Mozilla is disabling older versions of the Java Deployment Toolkit plugin for Firefox users, in a bid to block attacks against a newly-discovered Java security hole that attackers have been exploiting of late to install malicious code.
On April 15, Oracle Corp. pushed out an update to its Java software to fix a dangerous security flaw in the program. The patch came just a day after it became clear that criminals were using the flaw to break into vulnerable systems.
Java installs a Java Deployment Toolkit plugin into Internet Explorer and Mozilla browsers. According to comments in the Firefox bug database entry for this issue, Mozilla developers began discussing the forced removal of the plugin days before Oracle pushed the Java update. Even after the Java patch shipped, the developers apparently were concerned that the Oracle update didn’t fix the exploit for all Firefox users. An advisory from the U.S. Computer Emergency Readiness Team supported that finding (US-CERT says the fixed version of the plugin is 220.127.116.11).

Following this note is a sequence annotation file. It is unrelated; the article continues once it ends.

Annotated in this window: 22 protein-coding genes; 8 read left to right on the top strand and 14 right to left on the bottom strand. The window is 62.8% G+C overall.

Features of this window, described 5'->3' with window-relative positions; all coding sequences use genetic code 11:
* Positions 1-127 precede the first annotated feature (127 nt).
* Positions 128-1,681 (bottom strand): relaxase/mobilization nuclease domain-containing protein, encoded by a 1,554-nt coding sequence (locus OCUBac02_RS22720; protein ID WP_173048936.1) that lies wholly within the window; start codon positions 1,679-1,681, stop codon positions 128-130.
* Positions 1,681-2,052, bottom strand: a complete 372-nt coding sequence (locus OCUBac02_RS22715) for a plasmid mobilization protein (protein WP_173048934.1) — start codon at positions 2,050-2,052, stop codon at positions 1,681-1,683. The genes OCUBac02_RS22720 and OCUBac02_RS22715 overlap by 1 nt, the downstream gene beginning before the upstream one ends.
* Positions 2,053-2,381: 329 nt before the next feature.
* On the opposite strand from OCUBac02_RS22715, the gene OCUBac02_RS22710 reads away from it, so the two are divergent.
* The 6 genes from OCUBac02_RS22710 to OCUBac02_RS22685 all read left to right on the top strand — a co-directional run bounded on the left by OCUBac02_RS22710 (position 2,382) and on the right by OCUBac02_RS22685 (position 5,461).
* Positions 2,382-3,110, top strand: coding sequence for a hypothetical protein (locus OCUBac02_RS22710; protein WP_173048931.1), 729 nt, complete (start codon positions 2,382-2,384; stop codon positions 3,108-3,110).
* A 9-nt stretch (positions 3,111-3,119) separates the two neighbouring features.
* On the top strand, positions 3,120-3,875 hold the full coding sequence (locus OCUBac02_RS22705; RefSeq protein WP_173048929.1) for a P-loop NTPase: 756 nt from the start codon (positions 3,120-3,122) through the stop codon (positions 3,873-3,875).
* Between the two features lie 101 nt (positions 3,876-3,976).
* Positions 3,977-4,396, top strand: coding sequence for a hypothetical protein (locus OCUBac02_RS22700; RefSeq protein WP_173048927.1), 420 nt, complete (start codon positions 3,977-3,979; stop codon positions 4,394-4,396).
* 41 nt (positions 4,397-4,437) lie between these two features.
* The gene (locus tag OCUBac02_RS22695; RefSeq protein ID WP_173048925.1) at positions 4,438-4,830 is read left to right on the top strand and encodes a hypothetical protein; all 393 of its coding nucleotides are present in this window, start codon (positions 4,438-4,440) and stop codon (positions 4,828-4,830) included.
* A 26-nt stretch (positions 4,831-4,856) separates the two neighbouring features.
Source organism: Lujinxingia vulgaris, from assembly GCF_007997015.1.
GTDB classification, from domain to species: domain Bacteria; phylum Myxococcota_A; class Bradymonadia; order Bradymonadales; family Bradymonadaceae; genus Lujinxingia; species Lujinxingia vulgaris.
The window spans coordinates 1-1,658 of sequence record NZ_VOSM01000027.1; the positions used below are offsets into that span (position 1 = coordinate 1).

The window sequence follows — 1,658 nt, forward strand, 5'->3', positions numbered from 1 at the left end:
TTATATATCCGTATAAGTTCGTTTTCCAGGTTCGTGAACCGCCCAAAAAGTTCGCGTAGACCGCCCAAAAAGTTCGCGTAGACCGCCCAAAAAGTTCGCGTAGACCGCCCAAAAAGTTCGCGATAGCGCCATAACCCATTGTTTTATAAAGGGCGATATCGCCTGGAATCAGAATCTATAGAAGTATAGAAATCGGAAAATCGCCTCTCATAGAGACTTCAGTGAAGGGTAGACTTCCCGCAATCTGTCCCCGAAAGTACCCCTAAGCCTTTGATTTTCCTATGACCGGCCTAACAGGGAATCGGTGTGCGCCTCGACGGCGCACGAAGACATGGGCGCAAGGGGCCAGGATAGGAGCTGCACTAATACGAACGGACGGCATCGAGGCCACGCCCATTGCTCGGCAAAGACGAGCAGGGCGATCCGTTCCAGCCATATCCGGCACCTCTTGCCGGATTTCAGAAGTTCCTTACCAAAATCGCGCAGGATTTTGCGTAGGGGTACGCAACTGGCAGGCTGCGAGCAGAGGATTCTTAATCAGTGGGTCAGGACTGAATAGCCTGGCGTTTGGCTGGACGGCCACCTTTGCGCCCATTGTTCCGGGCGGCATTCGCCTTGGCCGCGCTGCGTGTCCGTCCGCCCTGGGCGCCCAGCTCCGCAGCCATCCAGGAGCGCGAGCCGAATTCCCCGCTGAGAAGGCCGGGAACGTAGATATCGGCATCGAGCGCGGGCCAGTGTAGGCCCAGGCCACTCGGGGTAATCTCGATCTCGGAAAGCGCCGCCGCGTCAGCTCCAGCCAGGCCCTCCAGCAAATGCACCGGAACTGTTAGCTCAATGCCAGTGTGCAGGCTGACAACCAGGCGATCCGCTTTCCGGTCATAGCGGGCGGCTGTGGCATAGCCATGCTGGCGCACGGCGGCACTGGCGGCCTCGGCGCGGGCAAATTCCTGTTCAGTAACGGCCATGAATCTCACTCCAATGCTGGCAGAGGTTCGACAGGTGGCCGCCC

There was another problem: Oracle’s patch, which brings the software to Java 6 Update 20, in some cases leaves behind older, vulnerable versions of the Firefox plugin (the Java update application seems to have updated the associated plugin for Internet Explorer just fine).
Indeed, even if you took my advice and uninstalled Java from your computer, this stubborn add-on may still be hanging around in Firefox. And you’ll probably at some point see a prompt like the one above, if you haven’t already. If you want to disable it manually, go to Tools, Add-ons, click the Plugins icon, select the Toolkit and hit the “Disable” button.